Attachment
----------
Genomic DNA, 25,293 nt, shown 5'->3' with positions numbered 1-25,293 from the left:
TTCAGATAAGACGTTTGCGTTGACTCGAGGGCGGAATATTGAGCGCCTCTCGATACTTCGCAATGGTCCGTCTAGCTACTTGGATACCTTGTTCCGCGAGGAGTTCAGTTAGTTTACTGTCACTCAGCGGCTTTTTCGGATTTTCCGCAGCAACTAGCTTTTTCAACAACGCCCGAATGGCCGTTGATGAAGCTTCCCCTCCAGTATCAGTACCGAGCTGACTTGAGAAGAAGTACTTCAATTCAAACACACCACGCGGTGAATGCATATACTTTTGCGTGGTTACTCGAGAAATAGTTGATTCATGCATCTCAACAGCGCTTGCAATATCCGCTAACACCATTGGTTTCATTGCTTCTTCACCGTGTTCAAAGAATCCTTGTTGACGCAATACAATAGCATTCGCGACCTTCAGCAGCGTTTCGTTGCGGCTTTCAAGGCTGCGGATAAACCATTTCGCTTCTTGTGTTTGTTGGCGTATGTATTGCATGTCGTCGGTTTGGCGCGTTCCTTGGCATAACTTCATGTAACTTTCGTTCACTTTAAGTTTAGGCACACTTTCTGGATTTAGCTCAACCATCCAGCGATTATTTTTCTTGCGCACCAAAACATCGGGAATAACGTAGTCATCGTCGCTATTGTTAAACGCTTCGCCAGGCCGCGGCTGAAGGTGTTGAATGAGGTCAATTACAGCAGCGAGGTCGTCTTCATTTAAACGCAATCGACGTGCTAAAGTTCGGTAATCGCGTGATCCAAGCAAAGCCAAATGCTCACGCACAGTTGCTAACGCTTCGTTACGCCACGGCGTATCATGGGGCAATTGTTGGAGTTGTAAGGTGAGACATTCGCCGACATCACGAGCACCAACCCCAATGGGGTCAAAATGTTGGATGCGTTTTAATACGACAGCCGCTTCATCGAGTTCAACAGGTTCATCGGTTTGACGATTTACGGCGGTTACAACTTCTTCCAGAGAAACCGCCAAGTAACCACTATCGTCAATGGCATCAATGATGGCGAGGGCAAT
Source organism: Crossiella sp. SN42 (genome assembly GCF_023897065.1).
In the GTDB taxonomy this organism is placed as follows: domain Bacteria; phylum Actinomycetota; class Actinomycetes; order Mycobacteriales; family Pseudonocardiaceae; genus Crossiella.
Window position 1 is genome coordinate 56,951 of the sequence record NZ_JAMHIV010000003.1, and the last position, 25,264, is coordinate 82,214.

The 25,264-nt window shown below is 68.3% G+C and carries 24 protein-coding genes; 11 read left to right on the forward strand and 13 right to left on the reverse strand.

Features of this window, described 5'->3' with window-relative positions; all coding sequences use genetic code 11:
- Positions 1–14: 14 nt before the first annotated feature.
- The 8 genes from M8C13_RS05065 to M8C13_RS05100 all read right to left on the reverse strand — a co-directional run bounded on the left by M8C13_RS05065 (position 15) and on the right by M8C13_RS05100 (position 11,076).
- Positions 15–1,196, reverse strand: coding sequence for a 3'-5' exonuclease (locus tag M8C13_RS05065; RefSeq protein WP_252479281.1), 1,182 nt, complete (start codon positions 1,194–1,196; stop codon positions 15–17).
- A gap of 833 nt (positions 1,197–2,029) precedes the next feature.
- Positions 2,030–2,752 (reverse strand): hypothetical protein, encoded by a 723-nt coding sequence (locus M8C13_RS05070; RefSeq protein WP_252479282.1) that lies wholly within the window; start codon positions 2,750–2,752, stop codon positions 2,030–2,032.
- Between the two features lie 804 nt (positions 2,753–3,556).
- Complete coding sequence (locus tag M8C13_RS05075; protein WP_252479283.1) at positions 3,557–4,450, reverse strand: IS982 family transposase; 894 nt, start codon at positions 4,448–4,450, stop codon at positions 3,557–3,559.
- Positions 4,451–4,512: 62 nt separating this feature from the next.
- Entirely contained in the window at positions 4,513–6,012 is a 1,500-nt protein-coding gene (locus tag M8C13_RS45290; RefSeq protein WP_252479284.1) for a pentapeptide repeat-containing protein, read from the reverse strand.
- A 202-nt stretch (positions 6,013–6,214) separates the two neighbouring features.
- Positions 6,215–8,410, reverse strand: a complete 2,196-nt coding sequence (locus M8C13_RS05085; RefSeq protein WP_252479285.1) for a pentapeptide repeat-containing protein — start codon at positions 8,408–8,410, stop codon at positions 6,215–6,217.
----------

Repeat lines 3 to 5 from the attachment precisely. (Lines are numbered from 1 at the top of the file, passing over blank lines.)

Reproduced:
Source organism: Crossiella sp. SN42 (genome assembly GCF_023897065.1).
In the GTDB taxonomy this organism is placed as follows: domain Bacteria; phylum Actinomycetota; class Actinomycetes; order Mycobacteriales; family Pseudonocardiaceae; genus Crossiella.
Window position 1 is genome coordinate 56,951 of the sequence record NZ_JAMHIV010000003.1, and the last position, 25,264, is coordinate 82,214.